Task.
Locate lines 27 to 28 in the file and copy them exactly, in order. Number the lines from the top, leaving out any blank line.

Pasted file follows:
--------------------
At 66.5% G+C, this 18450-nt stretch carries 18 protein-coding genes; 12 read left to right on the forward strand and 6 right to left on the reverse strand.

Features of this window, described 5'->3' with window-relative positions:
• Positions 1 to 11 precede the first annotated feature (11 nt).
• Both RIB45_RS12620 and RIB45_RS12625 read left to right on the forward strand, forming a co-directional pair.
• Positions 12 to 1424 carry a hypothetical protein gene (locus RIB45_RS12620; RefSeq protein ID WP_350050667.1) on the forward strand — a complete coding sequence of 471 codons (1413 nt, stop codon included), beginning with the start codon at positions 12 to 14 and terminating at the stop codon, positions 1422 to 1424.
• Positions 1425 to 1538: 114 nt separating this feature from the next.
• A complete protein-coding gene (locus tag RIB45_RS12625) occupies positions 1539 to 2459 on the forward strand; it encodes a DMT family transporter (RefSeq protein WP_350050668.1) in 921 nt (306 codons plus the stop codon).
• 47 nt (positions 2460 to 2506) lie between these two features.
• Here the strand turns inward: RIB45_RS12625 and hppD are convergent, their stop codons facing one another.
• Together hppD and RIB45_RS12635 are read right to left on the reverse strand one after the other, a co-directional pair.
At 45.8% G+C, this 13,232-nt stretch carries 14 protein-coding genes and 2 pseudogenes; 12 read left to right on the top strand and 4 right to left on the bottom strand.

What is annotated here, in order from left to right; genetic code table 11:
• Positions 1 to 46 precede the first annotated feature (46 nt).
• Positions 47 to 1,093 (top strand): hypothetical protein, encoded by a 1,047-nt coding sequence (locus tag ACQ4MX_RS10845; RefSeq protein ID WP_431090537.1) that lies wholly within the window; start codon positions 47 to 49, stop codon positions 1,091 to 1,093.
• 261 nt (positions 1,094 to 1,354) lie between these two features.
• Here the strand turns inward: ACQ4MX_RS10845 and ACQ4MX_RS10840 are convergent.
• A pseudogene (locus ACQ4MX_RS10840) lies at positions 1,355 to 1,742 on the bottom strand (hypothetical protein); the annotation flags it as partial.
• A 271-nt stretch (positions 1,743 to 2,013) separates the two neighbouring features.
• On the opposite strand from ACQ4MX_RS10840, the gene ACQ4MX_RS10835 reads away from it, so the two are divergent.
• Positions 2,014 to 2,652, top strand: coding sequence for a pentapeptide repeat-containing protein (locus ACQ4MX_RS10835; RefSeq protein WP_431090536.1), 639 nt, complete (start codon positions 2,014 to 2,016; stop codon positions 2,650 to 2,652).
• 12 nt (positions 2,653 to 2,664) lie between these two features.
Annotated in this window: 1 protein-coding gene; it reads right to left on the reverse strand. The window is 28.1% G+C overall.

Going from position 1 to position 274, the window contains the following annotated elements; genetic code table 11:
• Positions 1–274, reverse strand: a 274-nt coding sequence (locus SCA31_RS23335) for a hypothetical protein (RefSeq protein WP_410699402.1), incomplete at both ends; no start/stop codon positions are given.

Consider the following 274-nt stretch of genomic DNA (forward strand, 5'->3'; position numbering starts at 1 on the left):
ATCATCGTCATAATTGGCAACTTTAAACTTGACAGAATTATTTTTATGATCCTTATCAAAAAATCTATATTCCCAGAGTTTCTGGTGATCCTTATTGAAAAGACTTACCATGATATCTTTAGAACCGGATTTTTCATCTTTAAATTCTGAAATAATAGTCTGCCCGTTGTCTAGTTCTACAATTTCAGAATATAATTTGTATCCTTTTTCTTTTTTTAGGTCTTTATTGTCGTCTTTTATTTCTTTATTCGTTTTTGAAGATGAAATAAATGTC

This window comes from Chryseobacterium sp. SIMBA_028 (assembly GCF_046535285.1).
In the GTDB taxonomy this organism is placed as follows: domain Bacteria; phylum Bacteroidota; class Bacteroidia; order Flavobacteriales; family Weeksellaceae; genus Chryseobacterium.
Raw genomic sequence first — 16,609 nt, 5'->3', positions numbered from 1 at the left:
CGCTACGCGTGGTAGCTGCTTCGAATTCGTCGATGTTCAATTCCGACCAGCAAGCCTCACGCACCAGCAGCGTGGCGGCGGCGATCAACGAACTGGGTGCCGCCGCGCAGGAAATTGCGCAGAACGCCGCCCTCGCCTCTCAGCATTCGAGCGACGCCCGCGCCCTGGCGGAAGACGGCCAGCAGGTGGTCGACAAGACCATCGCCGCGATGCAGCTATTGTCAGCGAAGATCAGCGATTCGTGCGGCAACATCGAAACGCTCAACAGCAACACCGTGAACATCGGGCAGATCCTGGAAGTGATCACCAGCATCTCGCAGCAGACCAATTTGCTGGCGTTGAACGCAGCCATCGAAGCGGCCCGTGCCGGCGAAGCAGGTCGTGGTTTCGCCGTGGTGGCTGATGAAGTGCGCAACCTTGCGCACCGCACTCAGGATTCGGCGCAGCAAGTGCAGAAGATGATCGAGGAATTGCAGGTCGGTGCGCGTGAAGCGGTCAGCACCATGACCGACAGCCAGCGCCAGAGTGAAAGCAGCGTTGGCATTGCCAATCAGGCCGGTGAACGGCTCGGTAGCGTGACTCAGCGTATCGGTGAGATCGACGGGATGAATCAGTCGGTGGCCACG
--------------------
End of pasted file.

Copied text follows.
This window comes from Chryseobacterium sp. SIMBA_028 (assembly GCF_046535285.1).
In the GTDB taxonomy this organism is placed as follows: domain Bacteria; phylum Bacteroidota; class Bacteroidia; order Flavobacteriales; family Weeksellaceae; genus Chryseobacterium.